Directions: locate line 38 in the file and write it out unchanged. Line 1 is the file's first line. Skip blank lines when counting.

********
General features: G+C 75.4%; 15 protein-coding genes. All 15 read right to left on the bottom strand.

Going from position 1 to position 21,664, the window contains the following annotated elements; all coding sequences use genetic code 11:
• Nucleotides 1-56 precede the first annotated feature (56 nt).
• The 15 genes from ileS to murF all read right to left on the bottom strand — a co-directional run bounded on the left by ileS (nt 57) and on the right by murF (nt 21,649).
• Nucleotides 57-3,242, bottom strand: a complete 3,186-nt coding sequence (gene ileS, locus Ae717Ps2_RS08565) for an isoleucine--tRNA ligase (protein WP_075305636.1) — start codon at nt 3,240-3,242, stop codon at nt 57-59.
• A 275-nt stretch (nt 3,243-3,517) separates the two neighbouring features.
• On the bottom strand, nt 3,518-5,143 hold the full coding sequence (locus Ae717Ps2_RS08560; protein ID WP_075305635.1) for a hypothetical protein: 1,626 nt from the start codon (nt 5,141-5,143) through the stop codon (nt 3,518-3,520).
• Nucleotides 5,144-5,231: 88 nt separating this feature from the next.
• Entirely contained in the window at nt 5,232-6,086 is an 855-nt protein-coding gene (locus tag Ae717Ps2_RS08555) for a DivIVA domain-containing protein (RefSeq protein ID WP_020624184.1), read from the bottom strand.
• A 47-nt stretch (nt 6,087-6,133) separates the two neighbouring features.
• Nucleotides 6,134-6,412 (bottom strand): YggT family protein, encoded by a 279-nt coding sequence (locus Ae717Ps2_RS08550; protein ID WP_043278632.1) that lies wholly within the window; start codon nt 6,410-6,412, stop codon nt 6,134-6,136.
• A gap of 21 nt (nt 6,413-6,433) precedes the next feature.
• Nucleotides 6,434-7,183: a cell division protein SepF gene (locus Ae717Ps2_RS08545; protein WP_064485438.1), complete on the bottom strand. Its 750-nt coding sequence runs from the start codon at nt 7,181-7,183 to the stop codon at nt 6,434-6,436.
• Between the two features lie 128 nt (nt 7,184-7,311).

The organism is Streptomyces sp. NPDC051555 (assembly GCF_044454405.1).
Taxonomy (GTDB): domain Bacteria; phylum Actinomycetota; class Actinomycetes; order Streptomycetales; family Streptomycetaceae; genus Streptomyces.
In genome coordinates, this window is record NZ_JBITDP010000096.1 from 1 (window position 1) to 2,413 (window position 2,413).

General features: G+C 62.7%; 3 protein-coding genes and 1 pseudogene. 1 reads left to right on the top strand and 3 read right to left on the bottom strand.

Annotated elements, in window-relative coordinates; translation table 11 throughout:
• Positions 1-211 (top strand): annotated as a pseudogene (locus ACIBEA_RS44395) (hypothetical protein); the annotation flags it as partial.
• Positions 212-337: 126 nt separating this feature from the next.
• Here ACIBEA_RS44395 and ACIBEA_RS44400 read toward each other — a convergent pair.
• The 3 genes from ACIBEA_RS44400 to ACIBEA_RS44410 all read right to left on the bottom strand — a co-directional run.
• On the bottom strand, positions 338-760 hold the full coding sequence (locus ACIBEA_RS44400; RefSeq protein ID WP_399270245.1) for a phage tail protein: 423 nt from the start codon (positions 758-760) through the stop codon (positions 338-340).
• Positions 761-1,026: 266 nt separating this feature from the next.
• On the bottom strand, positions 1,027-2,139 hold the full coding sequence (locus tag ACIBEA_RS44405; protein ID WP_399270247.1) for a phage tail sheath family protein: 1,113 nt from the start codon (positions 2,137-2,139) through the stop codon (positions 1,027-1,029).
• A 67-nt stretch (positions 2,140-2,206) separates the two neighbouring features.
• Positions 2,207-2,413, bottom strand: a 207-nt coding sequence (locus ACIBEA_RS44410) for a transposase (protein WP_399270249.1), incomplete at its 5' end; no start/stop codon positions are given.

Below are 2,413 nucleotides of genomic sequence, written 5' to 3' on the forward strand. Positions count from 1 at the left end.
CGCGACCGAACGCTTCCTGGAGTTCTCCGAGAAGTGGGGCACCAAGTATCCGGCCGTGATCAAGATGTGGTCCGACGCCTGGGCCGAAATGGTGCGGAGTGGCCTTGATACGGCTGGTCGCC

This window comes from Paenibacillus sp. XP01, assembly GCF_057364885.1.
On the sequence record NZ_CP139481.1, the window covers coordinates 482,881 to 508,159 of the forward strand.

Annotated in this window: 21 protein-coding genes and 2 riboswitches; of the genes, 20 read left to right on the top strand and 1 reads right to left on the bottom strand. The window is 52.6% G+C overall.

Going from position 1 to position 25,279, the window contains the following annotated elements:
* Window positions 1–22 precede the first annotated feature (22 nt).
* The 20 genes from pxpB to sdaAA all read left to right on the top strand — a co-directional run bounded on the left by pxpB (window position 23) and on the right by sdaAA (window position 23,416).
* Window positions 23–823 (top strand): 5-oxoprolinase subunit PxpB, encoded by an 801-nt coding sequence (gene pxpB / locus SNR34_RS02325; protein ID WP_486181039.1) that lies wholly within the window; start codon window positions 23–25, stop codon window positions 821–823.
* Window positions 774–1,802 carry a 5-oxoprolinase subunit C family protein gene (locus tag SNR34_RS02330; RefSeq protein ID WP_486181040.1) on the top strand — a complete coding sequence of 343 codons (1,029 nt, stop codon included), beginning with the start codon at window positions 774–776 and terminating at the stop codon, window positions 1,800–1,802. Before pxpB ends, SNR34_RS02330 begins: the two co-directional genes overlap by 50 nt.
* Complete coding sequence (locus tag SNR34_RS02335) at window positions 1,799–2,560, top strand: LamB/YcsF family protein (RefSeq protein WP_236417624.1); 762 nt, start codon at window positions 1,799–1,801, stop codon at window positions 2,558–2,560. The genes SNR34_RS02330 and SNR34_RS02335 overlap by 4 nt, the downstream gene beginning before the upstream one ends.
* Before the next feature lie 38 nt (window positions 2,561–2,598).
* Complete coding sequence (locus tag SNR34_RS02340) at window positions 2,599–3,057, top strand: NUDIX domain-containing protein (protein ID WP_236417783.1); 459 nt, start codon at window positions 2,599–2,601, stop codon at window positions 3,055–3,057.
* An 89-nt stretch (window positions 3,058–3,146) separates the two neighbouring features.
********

* Window positions 774–1,802 carry a 5-oxoprolinase subunit C family protein gene (locus tag SNR34_RS02330; RefSeq protein ID WP_486181040.1) on the top strand — a complete coding sequence of 343 codons (1,029 nt, stop codon included), beginning with the start codon at window positions 774–776 and terminating at the stop codon, window positions 1,800–1,802. Before pxpB ends, SNR34_RS02330 begins: the two co-directional genes overlap by 50 nt.